Here, the administration should be given due credit for taking preliminary and strong steps on reining in the kleptocrats of the world and making dirty money move significantly harder. Yet, there has been no off-ramp for those sanctions, no incentives for cooperation and no real reason for Moscow to do anything but continue its behavior.

It is here that the forthcoming summit is perhaps the best first step, if not the least bad option. While there has been much ink spilled over whether or not Biden should meet Putin at all, the reality is that withholding a summit is not much of a punishment and holding a summit isn’t much of an incentive either — it’s simply a fact of doing business.

Of course, talking and engagement does not mean passive acceptance or toleration of bad behavior. None of this is to excuse or pardon Moscow’s actions in Ukraine and Crimea, its cyberattacks, its intelligence operations, or its persecution of political opponents like Alexei Navalny. Certainly not. But engagement is a starting point and an opportunity to communicate one’s message clearly, provided there is an understanding of what Washington wants and does not want in equal measures. 

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Talking with a strategic competitor is neither a demonstration of strength or weakness. It is an opportunity to clearly state Washington’s position without interference, misunderstanding, or misinterpretation — face-to-face with Putin. Going into this summit, however, Washington must have a clear set of goals and objectives, the aforementioned yet missing strategy that also understands and appreciates Moscow as it is, not as we wish it or think it to be.

This goes to the fact that Washington (broadly speaking) fundamentally fails to understand Putin and Russia’s political inner workings. It is neither governed purely by Putin’s KGB-inspired passions and whims, nor is it a victim of its historical place, its culture, or some other intangible quirk of the Russian spirit. Putin operates, as Timothy Frye eloquently notes, a personalist autocracy — but one that is nonetheless just as hamstrung by the same problems as autocrats the world over. Politics in Moscow is all about the complex balancing of competing political and financial interests.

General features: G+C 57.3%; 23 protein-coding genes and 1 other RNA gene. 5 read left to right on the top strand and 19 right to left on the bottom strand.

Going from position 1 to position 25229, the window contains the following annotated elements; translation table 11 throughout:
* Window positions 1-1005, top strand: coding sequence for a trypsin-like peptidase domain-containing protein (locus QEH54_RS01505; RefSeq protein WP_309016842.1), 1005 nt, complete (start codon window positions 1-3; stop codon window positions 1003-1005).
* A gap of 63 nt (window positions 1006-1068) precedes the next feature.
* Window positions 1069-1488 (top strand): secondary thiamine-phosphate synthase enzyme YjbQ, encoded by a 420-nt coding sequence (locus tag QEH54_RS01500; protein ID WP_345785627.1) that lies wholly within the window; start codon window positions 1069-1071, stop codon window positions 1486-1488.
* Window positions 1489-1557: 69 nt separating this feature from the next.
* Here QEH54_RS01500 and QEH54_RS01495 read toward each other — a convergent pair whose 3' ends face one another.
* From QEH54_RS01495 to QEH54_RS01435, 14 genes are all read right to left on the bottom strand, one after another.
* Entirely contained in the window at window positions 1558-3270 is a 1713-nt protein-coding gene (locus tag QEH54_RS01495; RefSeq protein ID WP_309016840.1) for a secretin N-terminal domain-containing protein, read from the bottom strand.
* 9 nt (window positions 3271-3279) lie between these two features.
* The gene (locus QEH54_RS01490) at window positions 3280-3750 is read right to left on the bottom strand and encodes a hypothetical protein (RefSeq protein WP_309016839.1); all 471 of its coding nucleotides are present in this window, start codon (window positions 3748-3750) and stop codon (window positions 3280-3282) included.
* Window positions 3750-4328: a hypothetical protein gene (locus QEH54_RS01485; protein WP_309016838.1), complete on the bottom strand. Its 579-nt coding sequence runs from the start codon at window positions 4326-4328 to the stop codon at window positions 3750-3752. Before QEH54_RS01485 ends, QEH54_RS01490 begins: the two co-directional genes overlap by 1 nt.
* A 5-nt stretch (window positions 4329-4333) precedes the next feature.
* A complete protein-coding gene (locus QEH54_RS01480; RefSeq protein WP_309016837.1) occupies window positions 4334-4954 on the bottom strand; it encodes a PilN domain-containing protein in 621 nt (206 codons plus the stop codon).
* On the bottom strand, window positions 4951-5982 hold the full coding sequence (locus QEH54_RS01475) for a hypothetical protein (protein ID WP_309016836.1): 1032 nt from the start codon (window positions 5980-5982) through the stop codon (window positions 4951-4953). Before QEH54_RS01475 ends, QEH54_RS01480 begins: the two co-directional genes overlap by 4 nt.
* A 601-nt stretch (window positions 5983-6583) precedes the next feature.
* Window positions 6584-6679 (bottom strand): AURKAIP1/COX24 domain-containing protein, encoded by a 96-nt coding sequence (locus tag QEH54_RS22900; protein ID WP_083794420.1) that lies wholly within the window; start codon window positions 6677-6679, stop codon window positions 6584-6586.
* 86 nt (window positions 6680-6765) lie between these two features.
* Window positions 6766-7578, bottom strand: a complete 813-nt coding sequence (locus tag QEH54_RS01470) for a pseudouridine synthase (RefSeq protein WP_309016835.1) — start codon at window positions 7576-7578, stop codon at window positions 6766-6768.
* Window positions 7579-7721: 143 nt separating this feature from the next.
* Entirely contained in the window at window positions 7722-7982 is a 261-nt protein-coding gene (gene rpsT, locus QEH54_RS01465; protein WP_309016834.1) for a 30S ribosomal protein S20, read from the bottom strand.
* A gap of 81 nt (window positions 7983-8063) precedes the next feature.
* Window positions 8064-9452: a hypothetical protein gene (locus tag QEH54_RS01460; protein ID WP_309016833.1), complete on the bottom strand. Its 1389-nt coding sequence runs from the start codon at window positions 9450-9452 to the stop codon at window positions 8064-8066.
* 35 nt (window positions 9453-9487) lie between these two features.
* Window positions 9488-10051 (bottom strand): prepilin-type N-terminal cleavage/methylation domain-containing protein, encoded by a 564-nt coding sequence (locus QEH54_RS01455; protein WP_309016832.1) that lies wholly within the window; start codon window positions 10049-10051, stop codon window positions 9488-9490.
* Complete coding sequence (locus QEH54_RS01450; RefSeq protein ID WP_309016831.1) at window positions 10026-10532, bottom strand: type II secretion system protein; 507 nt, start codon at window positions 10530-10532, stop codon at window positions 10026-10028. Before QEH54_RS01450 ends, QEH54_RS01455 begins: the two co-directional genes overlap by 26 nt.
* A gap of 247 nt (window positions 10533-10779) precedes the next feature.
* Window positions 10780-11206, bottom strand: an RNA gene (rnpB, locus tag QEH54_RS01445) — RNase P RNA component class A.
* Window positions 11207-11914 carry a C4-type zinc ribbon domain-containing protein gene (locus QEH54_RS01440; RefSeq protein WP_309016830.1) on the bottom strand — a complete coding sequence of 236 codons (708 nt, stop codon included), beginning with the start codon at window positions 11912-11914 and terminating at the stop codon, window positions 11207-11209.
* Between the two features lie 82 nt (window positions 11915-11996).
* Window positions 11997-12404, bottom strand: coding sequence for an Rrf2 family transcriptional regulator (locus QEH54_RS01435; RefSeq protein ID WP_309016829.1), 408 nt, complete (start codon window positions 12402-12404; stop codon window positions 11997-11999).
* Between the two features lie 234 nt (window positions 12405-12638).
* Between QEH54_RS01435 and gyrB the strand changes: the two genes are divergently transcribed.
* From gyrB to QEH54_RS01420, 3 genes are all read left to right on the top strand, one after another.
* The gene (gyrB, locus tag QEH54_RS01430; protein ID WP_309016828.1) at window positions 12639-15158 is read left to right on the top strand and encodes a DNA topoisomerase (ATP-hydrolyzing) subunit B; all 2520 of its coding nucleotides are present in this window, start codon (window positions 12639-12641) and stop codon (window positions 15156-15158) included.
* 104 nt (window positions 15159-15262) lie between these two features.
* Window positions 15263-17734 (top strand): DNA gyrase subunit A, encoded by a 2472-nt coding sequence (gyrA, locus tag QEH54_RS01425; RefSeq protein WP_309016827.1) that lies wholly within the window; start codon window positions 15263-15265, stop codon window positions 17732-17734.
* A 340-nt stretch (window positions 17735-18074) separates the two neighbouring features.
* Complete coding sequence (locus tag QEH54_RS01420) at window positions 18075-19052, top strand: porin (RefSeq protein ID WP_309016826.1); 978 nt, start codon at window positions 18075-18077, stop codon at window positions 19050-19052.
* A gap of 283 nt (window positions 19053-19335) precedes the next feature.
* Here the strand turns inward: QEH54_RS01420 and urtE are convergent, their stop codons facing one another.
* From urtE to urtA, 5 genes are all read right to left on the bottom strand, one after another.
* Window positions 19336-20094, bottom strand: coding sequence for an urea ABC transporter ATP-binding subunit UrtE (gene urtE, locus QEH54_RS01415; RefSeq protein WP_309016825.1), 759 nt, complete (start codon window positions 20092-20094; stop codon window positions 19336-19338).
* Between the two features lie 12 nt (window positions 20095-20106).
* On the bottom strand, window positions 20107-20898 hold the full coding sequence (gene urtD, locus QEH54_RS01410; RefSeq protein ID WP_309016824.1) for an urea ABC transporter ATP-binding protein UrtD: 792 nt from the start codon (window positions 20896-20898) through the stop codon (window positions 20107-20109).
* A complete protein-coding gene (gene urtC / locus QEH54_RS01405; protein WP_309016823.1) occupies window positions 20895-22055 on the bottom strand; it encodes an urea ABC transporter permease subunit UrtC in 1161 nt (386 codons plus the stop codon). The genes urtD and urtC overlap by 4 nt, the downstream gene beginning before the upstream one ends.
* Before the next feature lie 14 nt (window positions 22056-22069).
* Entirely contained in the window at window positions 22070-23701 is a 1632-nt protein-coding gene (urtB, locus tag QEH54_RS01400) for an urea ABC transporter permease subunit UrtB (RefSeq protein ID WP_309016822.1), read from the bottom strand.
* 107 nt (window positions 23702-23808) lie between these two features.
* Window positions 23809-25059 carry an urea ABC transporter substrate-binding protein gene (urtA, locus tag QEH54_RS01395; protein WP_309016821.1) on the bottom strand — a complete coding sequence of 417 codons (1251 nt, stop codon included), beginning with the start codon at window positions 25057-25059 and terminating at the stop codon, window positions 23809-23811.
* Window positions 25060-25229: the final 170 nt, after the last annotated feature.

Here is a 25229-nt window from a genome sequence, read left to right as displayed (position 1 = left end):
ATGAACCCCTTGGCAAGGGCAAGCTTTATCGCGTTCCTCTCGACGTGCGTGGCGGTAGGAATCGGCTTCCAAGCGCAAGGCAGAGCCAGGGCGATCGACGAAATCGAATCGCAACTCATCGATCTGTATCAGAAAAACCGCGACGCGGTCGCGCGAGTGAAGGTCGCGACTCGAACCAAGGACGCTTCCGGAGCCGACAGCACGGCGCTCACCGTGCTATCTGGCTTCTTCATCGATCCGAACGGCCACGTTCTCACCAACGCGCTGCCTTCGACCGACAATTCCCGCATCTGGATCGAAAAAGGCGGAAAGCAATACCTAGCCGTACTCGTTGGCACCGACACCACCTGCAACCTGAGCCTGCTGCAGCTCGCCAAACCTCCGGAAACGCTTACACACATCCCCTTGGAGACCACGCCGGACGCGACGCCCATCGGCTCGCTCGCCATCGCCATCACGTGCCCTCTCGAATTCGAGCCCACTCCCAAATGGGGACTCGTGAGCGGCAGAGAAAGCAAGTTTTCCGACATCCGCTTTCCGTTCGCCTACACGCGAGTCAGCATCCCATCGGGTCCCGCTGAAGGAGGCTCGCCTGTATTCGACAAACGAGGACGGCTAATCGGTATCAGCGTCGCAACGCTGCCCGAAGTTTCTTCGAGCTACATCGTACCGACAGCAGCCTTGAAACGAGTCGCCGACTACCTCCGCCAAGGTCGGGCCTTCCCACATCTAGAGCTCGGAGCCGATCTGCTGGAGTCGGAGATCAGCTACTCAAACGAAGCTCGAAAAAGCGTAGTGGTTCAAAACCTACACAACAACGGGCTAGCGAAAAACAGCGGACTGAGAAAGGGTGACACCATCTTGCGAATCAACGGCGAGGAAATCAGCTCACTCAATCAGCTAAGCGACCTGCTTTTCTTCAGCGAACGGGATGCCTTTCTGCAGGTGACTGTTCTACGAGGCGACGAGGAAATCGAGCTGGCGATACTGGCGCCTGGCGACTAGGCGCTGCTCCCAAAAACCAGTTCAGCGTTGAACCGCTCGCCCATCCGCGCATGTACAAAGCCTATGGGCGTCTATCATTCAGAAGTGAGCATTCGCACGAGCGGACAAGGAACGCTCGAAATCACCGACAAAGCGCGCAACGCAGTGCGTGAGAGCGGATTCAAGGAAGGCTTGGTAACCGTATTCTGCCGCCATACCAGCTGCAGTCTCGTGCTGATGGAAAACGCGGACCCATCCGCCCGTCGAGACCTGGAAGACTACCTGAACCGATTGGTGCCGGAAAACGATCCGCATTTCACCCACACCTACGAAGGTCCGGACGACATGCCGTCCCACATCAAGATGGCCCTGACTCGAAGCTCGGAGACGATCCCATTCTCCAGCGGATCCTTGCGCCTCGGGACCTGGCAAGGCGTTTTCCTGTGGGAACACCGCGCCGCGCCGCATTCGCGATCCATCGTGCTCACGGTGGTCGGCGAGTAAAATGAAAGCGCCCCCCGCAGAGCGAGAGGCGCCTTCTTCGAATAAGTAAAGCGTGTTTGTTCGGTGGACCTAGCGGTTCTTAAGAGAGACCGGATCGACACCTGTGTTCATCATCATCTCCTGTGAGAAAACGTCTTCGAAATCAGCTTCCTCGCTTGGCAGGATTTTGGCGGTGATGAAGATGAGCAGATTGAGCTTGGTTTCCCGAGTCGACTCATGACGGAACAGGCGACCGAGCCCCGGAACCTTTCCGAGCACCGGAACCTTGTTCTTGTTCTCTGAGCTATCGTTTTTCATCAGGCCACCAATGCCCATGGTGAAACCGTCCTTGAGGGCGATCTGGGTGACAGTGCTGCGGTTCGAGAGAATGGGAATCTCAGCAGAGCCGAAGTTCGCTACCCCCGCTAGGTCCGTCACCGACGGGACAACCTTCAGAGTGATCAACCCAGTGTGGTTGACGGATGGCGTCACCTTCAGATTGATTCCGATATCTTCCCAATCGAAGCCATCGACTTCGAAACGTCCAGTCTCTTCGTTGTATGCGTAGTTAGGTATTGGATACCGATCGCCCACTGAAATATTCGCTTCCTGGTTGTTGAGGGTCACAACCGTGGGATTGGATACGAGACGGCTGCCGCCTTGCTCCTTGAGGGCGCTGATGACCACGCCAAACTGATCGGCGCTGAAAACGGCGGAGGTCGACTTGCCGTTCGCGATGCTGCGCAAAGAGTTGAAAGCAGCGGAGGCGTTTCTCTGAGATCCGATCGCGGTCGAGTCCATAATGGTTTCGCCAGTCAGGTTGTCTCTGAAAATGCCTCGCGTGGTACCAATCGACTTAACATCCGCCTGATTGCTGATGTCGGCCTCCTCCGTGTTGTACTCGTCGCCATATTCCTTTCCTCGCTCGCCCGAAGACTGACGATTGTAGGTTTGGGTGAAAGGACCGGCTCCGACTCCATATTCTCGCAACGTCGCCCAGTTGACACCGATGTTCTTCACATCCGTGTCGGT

If anything of substance is to come out of the forthcoming summit, the White House needs to understand what it wants the relationship to be and what that relationship can be, what tools it has at its disposal (and just as important, the limitations of its power). But it also needs an understanding of who is sitting across the table from Biden and the system in which Putin himself lives and operates. Anything less than that is merely a photo opportunity.

Joshua Huminski is director of the Mike RogersMichael (Mike) Dennis RogersThe US has a Nord Stream 2 agreement, but still lacks direction on Russia Overnight Defense: Former Defense Secretary Rumsfeld dies at 88 | Trump calls on Milley to resign | House subpanel advances Pentagon spending bill Pentagon punches back against GOP culture wars MORE Center for Intelligence and Global Affairs for the Center for the Study of the Presidency and Congress in Washington. Follow him on Twitter: @joshuachuminski